Politically, Al appears to have mixed views with a somewhat conservative outlook (various episodes depict him as mocking Rush Limbaugh, whereas others show him as a huge fan of John Wayne, an ardent admirer of President Dwight D Eisenhower, and he often battles his feminist neighbor Marcy, but later in an homage to his time as Al Bundy, Ed O'Neill reprised the role of Al showing his support for the then-candidate, Barack Obama's tax plan. The plan was said to give "Al the Shoe Salesman" a $1,000 federal tax break.[citation needed] In several episodes, Al is shown to be tolerant of gays. In one episode he helps a man reconcile his relationship with his husband, while in another he befriends Marcy's lesbian cousin Mandy. Bundy's favorite magazine is Big'uns,, though an early episode used an issue of Playboy instead. He enjoys watching sports and adult movies on television, with his right hand tucked into his waistband (he switches to his left hand on Sundays). Though he almost always resists Peggy's frequent amorous advances, he is shown to have a particular fondness for her breasts, which she refers to as "the guys".

Al's talents include bowling, at which he is extremely gifted, barbecueing (while wearing an apron that says "Kiss the Cook, Kill the Wife"), and getting into and winning fistfights. He can survive incredible injuries ranging from falling off his roof while installing a satellite dish, getting shocked by that same dish, and being pulverized by a massive woman wrestler (Big Bad Mama from Gorgeous Ladies of Wrestling) in Las Vegas, to jumping from an airplane without a parachute, getting sat on by six massive women, and surviving a huge explosion when he accidentally detonates dynamite in his own yard trying to kill a rabbit who has been eating his vegetable garden. Al also has an encyclopaedic knowledge of sports trivia, which usually demonstrates how little interest he takes in everything else. He does, however, serve his country by joining the U.S. National Guard in which Al receives the 'Bronze Dumpster' for service during a garbage strike.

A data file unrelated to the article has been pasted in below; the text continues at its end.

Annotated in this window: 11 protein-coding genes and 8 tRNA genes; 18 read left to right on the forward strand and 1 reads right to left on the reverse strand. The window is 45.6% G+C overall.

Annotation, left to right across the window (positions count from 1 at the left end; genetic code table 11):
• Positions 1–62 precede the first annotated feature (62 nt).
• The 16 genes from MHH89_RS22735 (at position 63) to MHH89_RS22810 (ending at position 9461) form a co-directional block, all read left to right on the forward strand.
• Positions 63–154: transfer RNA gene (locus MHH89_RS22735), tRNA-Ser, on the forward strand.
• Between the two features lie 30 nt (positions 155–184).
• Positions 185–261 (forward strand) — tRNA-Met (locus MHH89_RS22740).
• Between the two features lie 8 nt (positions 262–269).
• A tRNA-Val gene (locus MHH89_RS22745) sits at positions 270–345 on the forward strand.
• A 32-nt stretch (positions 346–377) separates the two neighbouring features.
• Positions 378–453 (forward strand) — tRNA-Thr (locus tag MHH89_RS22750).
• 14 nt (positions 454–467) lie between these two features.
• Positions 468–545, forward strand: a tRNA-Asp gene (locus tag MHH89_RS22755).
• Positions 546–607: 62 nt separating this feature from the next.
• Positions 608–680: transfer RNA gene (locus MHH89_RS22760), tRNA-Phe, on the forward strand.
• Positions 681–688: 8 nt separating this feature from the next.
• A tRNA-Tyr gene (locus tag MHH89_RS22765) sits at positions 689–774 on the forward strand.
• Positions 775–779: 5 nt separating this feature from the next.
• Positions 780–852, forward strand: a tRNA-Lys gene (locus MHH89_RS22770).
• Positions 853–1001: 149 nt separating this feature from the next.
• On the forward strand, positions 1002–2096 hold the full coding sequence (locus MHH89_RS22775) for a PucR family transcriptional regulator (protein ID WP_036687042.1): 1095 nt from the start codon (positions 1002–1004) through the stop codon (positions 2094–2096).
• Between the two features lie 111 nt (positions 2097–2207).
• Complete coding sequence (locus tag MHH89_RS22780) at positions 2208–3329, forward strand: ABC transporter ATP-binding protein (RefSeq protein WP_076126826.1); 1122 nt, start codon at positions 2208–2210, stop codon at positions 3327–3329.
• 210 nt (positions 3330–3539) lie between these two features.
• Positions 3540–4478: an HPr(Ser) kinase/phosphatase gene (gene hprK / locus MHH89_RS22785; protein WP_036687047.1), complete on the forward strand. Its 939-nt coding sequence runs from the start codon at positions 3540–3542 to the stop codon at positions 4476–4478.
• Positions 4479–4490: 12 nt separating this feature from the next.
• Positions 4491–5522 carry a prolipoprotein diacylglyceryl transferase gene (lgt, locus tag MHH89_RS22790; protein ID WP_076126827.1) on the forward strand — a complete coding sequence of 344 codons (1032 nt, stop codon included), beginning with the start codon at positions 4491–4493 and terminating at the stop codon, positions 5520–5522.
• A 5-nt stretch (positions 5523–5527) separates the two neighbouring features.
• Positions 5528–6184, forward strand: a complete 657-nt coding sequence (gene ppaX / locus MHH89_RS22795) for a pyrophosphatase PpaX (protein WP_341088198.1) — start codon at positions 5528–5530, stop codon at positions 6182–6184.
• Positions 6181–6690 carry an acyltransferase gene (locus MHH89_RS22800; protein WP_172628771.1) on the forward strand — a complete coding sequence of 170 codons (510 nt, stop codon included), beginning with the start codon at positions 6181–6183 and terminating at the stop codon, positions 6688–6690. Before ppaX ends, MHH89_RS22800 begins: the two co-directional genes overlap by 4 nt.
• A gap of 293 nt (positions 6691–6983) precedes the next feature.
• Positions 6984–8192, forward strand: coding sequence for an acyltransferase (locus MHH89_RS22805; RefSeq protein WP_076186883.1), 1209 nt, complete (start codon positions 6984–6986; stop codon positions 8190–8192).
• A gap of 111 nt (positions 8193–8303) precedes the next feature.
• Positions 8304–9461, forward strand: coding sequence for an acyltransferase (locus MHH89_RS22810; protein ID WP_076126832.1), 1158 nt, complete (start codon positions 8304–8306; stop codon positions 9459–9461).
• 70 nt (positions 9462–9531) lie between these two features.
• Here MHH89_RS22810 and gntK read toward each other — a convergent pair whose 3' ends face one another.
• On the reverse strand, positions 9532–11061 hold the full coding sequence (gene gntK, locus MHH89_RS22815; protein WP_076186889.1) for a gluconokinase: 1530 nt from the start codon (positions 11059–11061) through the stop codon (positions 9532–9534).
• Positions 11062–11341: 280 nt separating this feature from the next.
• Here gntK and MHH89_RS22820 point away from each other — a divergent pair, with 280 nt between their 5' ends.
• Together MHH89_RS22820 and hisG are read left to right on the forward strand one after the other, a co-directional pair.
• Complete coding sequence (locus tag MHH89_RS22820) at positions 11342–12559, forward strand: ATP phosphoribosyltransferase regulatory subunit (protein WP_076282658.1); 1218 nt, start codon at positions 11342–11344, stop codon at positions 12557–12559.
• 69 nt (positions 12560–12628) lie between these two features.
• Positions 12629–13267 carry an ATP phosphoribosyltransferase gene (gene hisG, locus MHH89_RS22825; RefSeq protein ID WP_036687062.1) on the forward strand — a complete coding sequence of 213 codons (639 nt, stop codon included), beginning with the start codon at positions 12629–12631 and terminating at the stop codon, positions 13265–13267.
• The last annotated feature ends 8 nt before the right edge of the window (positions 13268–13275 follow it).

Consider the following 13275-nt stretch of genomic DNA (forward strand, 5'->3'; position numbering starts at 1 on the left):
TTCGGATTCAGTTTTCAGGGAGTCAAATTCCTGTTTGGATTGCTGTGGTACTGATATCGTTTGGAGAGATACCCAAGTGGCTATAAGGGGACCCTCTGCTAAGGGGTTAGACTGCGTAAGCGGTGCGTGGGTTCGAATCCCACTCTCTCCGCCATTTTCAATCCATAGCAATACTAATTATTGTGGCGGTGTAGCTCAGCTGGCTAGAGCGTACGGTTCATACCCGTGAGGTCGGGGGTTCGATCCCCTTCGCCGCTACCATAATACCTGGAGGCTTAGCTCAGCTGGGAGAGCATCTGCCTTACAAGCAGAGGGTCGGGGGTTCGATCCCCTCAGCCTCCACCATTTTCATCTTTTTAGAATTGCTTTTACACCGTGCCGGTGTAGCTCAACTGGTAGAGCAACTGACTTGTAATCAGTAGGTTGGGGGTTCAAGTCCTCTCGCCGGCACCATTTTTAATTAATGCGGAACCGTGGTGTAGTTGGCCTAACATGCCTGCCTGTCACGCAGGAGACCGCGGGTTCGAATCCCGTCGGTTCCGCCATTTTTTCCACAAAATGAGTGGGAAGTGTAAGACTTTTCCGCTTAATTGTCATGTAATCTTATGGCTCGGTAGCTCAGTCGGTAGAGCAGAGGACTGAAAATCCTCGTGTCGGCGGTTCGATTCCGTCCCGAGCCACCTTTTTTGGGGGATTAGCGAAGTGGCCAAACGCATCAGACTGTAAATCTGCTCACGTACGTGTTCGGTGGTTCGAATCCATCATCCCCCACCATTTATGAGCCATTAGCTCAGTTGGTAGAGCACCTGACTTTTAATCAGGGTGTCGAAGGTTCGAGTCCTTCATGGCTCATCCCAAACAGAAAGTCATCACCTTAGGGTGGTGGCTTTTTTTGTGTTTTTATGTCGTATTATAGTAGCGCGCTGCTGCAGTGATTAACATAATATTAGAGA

Since there was no final-episode special to provide an epilogue, it is unknown what happened to Al in the end. However, his guardian angel (Sam Kinison in the 1989 episode "It's a Bundyful Life, Part 2") mentions that at age 60 his stomach gets very ulcer-ridden, possibly resulting in his death. According to his family funeral plans in the episode "Death of a Shoe Salesmen", he would be buried next to his favorite television actor, Fuzzy McGee. When his wife Peggy dies, due to a loophole in his original burial plans, she will be stacked face-down on top of him, much to his dismay. In the episode "I Who Have Nothing," [3] according to his will, he'd be buried with all his prized football possessions, leaving just his worthless Joe Nuxhall baseball card to his only-begotten son Bud. To the rest of his family he would leave a picture of him, posing in his jersey with his football, that would read "To My Beloved family, have a nice life". The final episode he appeared in was the final episode of Season 11 "Chicago Shoe Exchange". Al Bundy is the only character to appear in every episode, including the pilot episodes for Top of the Heap, Radio Free Trumaine and Enemies, the latter of which were unsuccessful spin-offs regarding Bud and Kelly, respectively. These episodes were ultimately incorporated into the main series.


Al Bundy had a highly positive reception. A lot of the praise went to Ed O'Neil's portrayal of the character.[4][5] Al and Peg were named the 59th best TV characters by Bravo.[6]